Next Tuesday’s elections invite citizens to the polls to elect men and women for local, state and federal offices. Tuesday will also see the end of vilifying advertisements on TV and radio and automated phone calls, at least for another two years. And to the relief of Catholic pastors, there’ll be a respite in the practice of flyers and pamphlets descending upon the parishes.

Often the flyers are placed on cars while the people and the priest who might prevent the practice are at Mass. Despite the good intentions of those producing the flyers and distributing them clandestinely, the practice is dangerous and wrong. {{more}}

Advocacy organizations with a narrow focus such as pro-life or poverty prevention perform worthy service to educate and motivate people toward justice in those areas. Their methods, however, sometimes run afoul of what may be acceptable by dioceses or parishes.

For example, a pro-life group runs seminars, publishes educational materials and organizes faithful people to get involved in political action to protect the right to life for unborn and frail persons. So far so good.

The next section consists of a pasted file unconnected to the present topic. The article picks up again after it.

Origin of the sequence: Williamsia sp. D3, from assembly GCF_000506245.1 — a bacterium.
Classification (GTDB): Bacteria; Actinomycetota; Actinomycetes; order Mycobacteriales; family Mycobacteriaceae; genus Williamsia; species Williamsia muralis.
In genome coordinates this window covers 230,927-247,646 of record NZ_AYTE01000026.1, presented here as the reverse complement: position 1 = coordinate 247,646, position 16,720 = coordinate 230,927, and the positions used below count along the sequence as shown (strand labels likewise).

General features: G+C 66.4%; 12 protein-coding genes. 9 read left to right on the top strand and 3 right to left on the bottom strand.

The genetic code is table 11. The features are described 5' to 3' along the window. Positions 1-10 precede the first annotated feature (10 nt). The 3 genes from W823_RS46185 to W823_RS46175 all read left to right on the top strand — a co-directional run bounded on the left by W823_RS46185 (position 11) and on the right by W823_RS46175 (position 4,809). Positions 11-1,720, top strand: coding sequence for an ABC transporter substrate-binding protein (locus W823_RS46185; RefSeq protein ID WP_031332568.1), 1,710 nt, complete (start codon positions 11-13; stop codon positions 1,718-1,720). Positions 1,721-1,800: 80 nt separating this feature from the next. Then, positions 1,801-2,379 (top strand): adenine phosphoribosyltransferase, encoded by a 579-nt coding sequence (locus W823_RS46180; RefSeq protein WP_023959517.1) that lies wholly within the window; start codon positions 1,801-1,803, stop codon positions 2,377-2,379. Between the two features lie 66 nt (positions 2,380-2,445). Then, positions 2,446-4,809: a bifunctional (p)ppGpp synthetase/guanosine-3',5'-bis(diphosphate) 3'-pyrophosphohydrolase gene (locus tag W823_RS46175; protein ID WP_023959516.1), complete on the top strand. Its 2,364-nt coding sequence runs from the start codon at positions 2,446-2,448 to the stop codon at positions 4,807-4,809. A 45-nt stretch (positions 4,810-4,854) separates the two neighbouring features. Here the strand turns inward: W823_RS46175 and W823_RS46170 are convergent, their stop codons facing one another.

In their zeal, the group’s leaders publish single-issue voters’ guides that produce ratings of candidates as either pro-life or pro-abortion.

The problem comes when the flyers show up at Catholic churches. An organization can publish whatever it wants, but a parish is a different kind of organization, and in the United States it operates under different rules. Specifically, the Internal Revenue Service places upon churches an “absolute prohibition” on political campaigning, even the appearance of endorsing or supporting one political candidate over another during an election.

Violating the IRS code could lead to revocation of the parish’s tax-exempt status, and flyers distributed on parish property could provide evidence for political support and grounds for IRS action.

This is why pastors try hard to prevent distribution of single-issue flyers (no matter how fundamentally important the issue is) on parish property. This is also the reason why, when the Archdiocese publishes educational materials for voters, such as the one that appears in this newspaper and on the Archdiocese’s web site at, a wide range of issues is covered. Responses to questions are given but no label is applied to candidates.

The Church presents candidates’ stands on issues to inform the conscience of Catholics. It does not tell them how to vote. This broad view does not satisfy some people who want the Church to give voting “orders,” but it does respect Catholic voting adults, who ultimately are the ones who can change the culture for the better.